The coronavirus pandemic is a worrying time for everyone, but it can be even more scary if you, or a family member, is deemed to be in a high-risk group.
Concerns are continuing to rise over those who may be more likely to contract the virus, or suffer more seriously with it if they do. And one group of people facing uncertainty are people with asthma.
Asthmatics are considered to be 'at-risk' during the coronavirus outbreak, alongside other groups of society.
As such, Asthma UK, following NHS advice, have issued new shielding advice for those in very high-risk groups.
Generally, those considered to be at high-risk with coronavirus are people over the age of 70, and those under 70 with an underlying health condition. These include people with:
- chronic heart or kidney disease
- weakened immune systems, due to certain medical conditions or because of treatments such as chemotherapy
- being seriously overweight
- chronic neurological conditions such as Parkinson's, multiple sclerosis, or cerebral palsy, among other conditions
- chronic respiratory diseases, including asthma, bronchitis, or chronic obstructive pulmonary disease
If you or a loved one is in an at-risk group, it's likely to be a stressful time, with plenty of questions - especially if your children are deemed to be in any of the vulnerable groups.
Why are asthmatics in the high-risk group?
People, including children, with asthma, are considered to be at higher risk, as they may suffer the impacts of the virus more severely if they were to get it. The coronavirus virus can cause respiratory infections, and respiratory infections can set off asthma symptoms.
Asthma UK advises some simple management steps, in order to reduce your risk of symptoms.
On their website, they say you should:
- Keep taking your preventer inhaler daily as prescribed. This will help cut your risk of an asthma attack being triggered by any respiratory virus, including coronavirus.
- Carry your reliever inhaler (usually blue) with you every day.
- Start a peak flow diary, if you have a peak flow meter. They say, if you don't have one, now might be a good time to get it from your GP, as it can help you track any potential symptoms of coronavirus. It can also help your medical team to assess you over the phone or video too, if needs be.
Children will likely need help with these tactics, so if your child has asthma it's important to follow these measures.
For adults, Asthma UK also advise quitting smoking ASAP (although it may not be as easy as that), as doing so can increase your risking from COVID-19.
Should children with asthma self-isolate?
Just like adults with asthma, children, with the help of their parents, should follow the new guidelines set out by the government in order to best take care of their health.
Earlier this month, Prime Minister Boris Johnson announced his intention to have everyone in vulnerable groups self-isolate for 12 weeks. If you are deemed to be one of these people, you should have, or will soon, receive notification from the government that you should start self-isolating immediately.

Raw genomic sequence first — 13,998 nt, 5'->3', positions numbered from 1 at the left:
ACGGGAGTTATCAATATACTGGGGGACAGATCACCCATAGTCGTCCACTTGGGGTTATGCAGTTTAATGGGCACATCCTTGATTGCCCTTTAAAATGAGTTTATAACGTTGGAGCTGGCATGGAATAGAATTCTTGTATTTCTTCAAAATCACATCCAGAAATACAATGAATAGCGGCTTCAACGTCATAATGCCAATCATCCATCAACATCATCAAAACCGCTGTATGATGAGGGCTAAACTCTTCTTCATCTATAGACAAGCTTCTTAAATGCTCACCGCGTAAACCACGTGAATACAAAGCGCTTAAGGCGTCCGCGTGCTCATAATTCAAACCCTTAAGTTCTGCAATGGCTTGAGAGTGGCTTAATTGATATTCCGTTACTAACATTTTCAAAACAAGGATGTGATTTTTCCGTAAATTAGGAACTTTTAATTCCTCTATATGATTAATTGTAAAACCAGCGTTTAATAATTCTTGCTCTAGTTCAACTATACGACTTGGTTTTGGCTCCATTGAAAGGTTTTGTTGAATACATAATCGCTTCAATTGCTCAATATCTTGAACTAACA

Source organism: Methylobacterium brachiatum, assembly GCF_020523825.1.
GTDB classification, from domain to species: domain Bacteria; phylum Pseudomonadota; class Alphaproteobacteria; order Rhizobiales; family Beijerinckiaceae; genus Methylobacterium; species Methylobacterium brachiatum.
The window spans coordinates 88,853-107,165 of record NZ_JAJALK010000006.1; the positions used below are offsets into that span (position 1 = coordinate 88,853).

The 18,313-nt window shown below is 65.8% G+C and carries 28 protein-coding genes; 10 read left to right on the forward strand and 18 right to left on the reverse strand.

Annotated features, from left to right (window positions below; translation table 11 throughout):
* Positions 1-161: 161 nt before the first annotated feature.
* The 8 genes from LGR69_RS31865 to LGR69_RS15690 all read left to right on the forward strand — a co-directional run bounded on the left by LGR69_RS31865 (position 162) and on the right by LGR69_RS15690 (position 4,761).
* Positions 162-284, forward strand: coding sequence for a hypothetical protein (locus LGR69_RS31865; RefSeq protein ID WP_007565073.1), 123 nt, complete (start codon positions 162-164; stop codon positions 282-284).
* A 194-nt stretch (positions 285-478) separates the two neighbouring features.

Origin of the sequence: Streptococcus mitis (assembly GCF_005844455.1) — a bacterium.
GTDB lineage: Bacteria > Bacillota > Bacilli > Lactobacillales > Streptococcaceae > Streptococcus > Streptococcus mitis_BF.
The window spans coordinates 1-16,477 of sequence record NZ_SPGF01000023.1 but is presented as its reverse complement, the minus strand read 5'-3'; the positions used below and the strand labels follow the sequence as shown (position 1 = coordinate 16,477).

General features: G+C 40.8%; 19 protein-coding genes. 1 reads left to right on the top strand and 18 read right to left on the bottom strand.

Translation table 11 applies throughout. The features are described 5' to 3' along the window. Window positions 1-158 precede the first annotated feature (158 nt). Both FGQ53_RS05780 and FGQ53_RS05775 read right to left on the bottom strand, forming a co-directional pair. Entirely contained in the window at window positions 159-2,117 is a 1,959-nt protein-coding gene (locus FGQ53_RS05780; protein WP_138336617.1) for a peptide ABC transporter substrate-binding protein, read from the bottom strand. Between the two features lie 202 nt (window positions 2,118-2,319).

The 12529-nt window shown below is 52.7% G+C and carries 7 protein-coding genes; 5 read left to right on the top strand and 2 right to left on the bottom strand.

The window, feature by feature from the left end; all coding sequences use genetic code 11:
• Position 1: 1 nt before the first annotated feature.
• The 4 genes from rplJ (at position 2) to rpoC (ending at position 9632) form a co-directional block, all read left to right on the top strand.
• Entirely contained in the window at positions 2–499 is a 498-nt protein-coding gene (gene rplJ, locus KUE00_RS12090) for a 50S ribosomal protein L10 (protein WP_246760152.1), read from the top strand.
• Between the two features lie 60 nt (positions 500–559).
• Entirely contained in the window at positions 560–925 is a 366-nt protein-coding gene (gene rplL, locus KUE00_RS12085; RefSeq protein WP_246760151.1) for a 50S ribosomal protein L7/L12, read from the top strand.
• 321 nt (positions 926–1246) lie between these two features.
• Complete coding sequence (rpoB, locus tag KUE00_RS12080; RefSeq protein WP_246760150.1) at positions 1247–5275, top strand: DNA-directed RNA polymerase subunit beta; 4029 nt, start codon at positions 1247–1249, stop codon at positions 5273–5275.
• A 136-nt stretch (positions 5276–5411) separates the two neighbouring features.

At the moment, Asthma UK have put together a list of people who are in the very-high risk groups, and who should self-isolate from now for at least 12 weeks.
These people include:
If you are, or your child is, taking:
- Any biologic therapy, also called a mAb (Xolair/omalizumab, Nucala/mepolizumab, Cinqaero/reslizumab, Fasenra/benralizumab)
- Steroid tablets or liquid every day
- Antibiotic tablets or liquid for asthma every week (e.g. azithromycin)
- A combination inhaler that also contains a long-acting bronchodilator (e.g. Seretide, Fostair, Symbicort) at a high daily steroid dose (see the list here)
- An inhaler with a high daily steroid dose (see the list here) AND you are taking Montelukast
If you do not fall into the above categories but do have asthma, the NHS advises that social distancing and hygiene measures are particularly important for at-risk people.
They shared the following measures asthmatics should be following - which are the same as those without.
- Washing your hands regularly with soap and warm water
- Not touching your eyes, mouth, nose, or face in general if you haven't washed your hands
- Use tissues to sneeze or cough into, and dispose of them straight away afterwards.
- Try and avoid unneccessary social interactions, by not visiting public venues such as pubs, restaurants, cinemas or bars.
- Carry on taking all your usual asthma medicines as normal.
- BUT, if someone you live with develops symptoms of COVID-19, stay in your home in self-isolation for 14 days.
Please note: the advice on coronavirus and those at higher risk is changing daily, and so while we have tried to compile the most recent official information, there is every chance that this information may have changed already. For the most up-to-date advice for all health conditions visit gov.uk here.
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Amy is Senior Digital Writer across Woman & Home, GoodTo and Woman, writing about everything from celebrity news to health, fashion and beauty features. When she isn't obsessing over the latest dress drop from Marks & Spencer, you'll most likely find Amy out running, or with a cup of tea in hand ready to dive into a gripping new Netflix series.
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